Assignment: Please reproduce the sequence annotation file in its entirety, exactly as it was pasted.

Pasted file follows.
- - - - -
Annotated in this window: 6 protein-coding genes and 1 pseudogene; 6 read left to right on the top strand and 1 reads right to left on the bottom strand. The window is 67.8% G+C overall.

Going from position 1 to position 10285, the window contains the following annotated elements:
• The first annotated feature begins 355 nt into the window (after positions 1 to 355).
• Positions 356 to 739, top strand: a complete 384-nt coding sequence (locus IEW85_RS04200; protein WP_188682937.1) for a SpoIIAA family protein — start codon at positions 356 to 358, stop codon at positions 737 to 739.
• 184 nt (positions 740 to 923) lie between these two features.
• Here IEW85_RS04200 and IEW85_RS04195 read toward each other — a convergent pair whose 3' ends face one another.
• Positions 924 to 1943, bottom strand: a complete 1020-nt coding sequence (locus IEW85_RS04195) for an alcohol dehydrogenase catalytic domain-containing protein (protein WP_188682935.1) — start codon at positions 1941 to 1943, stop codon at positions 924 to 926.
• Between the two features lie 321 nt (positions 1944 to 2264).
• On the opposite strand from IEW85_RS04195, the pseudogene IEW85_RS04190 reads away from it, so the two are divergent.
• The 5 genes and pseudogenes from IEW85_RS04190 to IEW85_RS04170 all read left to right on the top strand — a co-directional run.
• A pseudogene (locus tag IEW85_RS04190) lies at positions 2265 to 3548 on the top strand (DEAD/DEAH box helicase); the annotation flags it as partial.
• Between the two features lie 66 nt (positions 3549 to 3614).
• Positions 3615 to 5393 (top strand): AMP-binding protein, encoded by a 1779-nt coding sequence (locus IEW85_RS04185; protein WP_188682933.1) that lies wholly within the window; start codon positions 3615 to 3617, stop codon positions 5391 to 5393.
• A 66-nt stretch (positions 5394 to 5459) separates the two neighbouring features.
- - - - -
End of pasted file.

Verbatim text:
Annotated in this window: 6 protein-coding genes and 1 pseudogene; 6 read left to right on the top strand and 1 reads right to left on the bottom strand. The window is 67.8% G+C overall.

Going from position 1 to position 10285, the window contains the following annotated elements:
• The first annotated feature begins 355 nt into the window (after positions 1 to 355).
• Positions 356 to 739, top strand: a complete 384-nt coding sequence (locus IEW85_RS04200; protein WP_188682937.1) for a SpoIIAA family protein — start codon at positions 356 to 358, stop codon at positions 737 to 739.
• 184 nt (positions 740 to 923) lie between these two features.
• Here IEW85_RS04200 and IEW85_RS04195 read toward each other — a convergent pair whose 3' ends face one another.
• Positions 924 to 1943, bottom strand: a complete 1020-nt coding sequence (locus IEW85_RS04195) for an alcohol dehydrogenase catalytic domain-containing protein (protein WP_188682935.1) — start codon at positions 1941 to 1943, stop codon at positions 924 to 926.
• Between the two features lie 321 nt (positions 1944 to 2264).
• On the opposite strand from IEW85_RS04195, the pseudogene IEW85_RS04190 reads away from it, so the two are divergent.
• The 5 genes and pseudogenes from IEW85_RS04190 to IEW85_RS04170 all read left to right on the top strand — a co-directional run.
• A pseudogene (locus tag IEW85_RS04190) lies at positions 2265 to 3548 on the top strand (DEAD/DEAH box helicase); the annotation flags it as partial.
• Between the two features lie 66 nt (positions 3549 to 3614).
• Positions 3615 to 5393 (top strand): AMP-binding protein, encoded by a 1779-nt coding sequence (locus IEW85_RS04185; protein WP_188682933.1) that lies wholly within the window; start codon positions 3615 to 3617, stop codon positions 5391 to 5393.
• A 66-nt stretch (positions 5394 to 5459) separates the two neighbouring features.